Sex & Seniors

Senior citizens are still doing it

News flash, folks: Dr. Ruth is 84 and still doing it. More than three decades after her late-night radio show, “Sexually Speaking,” first aired, the celebrated therapist is still counseling men and women about physical pleasure. So it’s no surprise that the generation who first heard her signature voice — not to mention her straight talk — 30 years ago has also not slowed down when it comes to getting down to business in the boudoir.

More and more, senior citizens are discovering that just because they’re older doesn’t mean their sex life is over. The thinking is: “I’m not dead yet, so why should my sex life be?”

Ron Yap, director of male urologic health program at Concord Hospital Center for Urologic care, says that in his experience, the World War II generation was more accepting of getting older and becoming impotent as they aged. “They feel like, this was life, and they sucked it up,” he says. But the seniors his practice deals with most often now are the Vietnam generation, who came of age in time of free love and the Sexual Revolution. It may not be 1966 anymore, but Baby still does the Hanky Panky.

Research backs that up. A national survey of more than 3,000 seniors aged 57–85, published in 2007 in the New England Journal of Medicine, sheds some light in the bedroom behaviors of older Americans. It found that more than half to three-quarters of respondents remain sexually active. More than two-thirds of men and almost 40 percent of women between the ages of 65 and 74 reported that they had sex sometime during the previous year. (And they reported about the same frequency of sexual activity as was reported by 18- to 59-year-olds in the 1992 National Health and Social Life Survey, by the by.) If they’re lucky enough to still have partners, even octogenarians are still getting it on, with 38 percent of men in their mid-70s to mid-80s claiming to have engaged in intercourse during the previous year.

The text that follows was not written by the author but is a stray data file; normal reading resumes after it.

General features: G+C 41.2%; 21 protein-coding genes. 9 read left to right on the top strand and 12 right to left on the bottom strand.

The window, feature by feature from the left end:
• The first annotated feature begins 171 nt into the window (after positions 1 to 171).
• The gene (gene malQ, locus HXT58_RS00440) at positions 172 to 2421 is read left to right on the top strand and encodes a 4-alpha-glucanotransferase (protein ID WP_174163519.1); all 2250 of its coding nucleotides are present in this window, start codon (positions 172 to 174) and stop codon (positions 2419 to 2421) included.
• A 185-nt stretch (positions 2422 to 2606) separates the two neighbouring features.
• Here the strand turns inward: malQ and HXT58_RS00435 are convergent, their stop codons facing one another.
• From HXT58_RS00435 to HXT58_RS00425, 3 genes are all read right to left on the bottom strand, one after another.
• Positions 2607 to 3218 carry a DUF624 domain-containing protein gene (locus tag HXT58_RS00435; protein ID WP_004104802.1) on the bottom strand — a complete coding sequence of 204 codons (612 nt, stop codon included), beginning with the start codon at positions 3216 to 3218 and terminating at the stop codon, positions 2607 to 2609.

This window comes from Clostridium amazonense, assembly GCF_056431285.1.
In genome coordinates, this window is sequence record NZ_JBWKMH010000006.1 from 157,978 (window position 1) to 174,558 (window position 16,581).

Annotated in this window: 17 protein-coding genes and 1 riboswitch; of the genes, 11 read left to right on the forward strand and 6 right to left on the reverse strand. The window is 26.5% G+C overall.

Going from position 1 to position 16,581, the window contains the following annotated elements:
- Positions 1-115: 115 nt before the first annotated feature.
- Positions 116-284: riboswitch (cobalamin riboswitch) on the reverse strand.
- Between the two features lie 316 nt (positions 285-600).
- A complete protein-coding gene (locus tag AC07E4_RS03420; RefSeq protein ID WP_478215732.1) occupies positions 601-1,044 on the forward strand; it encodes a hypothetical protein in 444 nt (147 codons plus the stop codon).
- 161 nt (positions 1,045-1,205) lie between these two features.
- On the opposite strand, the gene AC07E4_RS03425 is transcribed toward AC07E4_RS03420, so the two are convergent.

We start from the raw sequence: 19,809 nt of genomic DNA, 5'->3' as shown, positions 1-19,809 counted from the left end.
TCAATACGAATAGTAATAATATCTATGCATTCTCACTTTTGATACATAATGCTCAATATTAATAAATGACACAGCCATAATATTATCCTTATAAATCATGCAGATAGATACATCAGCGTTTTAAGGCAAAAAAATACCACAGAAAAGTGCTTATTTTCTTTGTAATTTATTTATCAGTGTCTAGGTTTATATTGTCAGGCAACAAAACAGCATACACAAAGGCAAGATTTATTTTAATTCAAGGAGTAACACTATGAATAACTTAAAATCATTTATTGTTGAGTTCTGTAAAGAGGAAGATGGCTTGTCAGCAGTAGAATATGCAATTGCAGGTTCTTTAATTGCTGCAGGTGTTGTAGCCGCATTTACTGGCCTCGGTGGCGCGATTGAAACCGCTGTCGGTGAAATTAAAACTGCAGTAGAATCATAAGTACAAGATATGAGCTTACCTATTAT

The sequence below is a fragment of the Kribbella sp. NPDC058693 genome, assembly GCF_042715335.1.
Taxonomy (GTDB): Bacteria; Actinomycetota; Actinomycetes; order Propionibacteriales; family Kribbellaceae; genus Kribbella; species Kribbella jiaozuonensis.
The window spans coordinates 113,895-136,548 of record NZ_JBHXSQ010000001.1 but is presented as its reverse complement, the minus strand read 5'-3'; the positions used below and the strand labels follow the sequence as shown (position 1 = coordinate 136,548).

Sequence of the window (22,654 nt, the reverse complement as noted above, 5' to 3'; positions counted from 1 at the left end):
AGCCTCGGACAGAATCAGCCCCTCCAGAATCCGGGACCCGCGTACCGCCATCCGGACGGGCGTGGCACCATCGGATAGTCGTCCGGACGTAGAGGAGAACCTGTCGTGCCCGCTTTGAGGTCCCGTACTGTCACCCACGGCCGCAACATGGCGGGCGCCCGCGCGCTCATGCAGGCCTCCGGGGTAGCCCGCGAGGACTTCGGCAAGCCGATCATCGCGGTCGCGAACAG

For these people, “wrinkles in the sheets” is not an ironing issue.

"Clearly, the myth that as people age they naturally lose interest in sex is being debunked."

And while once it was taboo to think about seniors schtupping, nowadays attitudes are more enlightened. A proliferation of lifestyle pharmaceutical drugs and other advances in modern medicine; online dating services geared toward older Americans; and even movies like “Hope Springs” and “Something’s Gotta Give” portraying older Americans dealing with their sexuality all attest to the growing attitude that seniors shouldn’t have to hang it up just because they are getting older.

“My job is to keep guys in the game as long as possible,” says Yap. “For some people sexual vigor means so much to them. We don’t try to qualify it.”

After all, seniors use reading glasses to help their eyesight, hip replacements when their joints wear out — why not tools to help them with their, er, tool? Sexual dysfunction is very common if you look at statistics, says Yap, and is proportional to age. At age 50, about half of men can’t have sex and that number ramps up as you get older, he adds, so someone at 75 has very high chance of being impotent.

The discovery of erectile dysfunction (ED) drugs like Viagra, Cyalis and Levitra — and the fact that pharmaceutical companies are savvy enough to market them on billboards and television commercials, at every ballgame and in every men’s magazine — also makes people much more willing to discuss them as an option with their doctors.